Friendly City Urban Deer Hunt Around the Corner

Local hunters are drawing their bows in preparation for Wheeling’s annual urban deer hunt, which gets under way Sept. 7.

Permits are available at the city manager’s office on the third floor of the City-County Building. The urban deer hunt season runs through Dec. 31, and hunters can obtain permits at any time during the season.

Bowhunting only is permitted within city limits, and hunting is forbidden within 300 feet of any dwelling, including the hunter’s own. Participants may harvest up to seven deer within city limits that do not count toward their regular deer season bag limit. By state law, only two deer harvested during the urban hunt may be antlered, however, and the first must be antlerless.

Hunters must present a valid hunting license and proof that they’ve successfully completed an International Bowhunter Education Program-certified course at the city manager’s office. Participants will receive a postcard on which they must log information about their harvest, which must be returned to the city by Jan. 31 regardless of whether a hunter actually harvested a deer.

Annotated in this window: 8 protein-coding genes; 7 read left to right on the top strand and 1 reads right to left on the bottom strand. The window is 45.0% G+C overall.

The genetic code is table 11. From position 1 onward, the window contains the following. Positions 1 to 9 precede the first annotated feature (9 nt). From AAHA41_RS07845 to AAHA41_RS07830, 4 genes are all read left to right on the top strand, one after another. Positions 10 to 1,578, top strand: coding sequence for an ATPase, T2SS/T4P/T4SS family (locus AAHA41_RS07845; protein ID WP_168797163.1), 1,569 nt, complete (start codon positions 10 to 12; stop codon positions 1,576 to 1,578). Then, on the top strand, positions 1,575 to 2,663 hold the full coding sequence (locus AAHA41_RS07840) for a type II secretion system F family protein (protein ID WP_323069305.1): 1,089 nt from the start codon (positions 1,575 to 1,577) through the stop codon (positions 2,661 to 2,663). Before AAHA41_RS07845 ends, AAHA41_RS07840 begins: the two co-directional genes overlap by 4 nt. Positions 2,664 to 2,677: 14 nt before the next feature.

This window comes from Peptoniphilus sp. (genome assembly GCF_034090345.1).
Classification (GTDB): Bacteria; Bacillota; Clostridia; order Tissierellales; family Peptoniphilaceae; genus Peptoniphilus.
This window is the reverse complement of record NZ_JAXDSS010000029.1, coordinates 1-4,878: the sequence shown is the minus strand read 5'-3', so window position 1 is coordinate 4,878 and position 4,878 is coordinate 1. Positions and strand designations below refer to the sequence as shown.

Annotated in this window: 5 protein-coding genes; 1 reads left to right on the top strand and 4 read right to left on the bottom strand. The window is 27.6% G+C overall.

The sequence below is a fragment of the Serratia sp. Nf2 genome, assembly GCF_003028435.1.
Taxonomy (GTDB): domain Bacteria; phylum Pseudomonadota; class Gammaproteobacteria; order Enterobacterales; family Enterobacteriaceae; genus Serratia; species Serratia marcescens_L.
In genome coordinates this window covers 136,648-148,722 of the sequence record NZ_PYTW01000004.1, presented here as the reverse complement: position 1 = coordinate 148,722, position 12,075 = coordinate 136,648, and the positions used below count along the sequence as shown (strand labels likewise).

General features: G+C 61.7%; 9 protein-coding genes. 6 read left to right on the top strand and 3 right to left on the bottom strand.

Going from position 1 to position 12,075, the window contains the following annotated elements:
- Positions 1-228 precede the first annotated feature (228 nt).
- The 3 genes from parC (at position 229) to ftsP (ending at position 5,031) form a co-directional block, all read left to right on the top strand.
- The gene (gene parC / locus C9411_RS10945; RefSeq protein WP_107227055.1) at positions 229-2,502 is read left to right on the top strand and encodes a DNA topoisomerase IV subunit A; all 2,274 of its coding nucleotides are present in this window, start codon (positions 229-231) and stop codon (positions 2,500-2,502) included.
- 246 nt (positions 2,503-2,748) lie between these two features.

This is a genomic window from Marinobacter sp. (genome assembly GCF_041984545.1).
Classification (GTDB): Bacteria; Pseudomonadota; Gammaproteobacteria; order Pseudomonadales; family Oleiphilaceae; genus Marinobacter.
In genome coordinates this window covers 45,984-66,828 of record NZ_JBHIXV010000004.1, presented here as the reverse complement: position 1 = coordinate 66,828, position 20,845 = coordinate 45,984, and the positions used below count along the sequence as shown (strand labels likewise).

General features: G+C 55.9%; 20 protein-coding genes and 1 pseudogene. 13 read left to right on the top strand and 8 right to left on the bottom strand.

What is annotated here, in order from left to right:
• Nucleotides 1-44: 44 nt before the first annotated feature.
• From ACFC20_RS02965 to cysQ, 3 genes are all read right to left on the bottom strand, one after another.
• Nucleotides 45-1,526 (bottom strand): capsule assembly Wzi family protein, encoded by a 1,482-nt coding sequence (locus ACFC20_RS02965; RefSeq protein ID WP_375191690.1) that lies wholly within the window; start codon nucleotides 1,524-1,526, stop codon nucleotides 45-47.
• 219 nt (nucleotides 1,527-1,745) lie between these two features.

Those hunting on property other than their own must have written permission from the landowner in their possession while hunting. This includes city-owned property, according to Judy Beabout, secretary to City Manager Robert Herron.

She pointed to the city-owned former North Park Landfill, which is a popular hunting ground for urban bowhunters each year.

“We limit the number of folks that can be there per day to 10, for safety’s sake, and it works,” Beabout said.

Beabout said nine hunters had sought permits as of Thursday, but she expects that to increase as opening day approaches, as well as throughout the fall as many hunters prefer cooler weather. About 55 signed up last year, in addition to approximately 65 hunters who possess lifetime permits.

Beabout said it’s usually many of the same people who participate each year, which may be due in part to increased difficulty in finding instructors who offer the city-required safety education course. She said two Wheeling men who used to teach the course no longer do.

Steve Rauch, district wildlife biologist for the West Virginia Division of Natural Resources, said hunters harvested 443 deer statewide during urban bowhunts last year, 50 of them in Wheeling. He said those numbers have been on the rise since the state increased hunters’ annual limit from two deer to seven.

In addition to Wheeling, Weirton and Bethlehem also will hold urban deer hunts. Weirton’s runs from Sept. 30 through Dec. 21. Hunters there are required to attend one of three pre-hunt meetings at the Thomas E. Millsop Community Center, set for 10 a.m. and 6 p.m. Wednesday and again at 6 p.m. Sept. 18.

Bethlehem will follow the same schedule as Wheeling – Sept. 7 through Dec. 31. Permits are available at the village office, located at 1 Community St.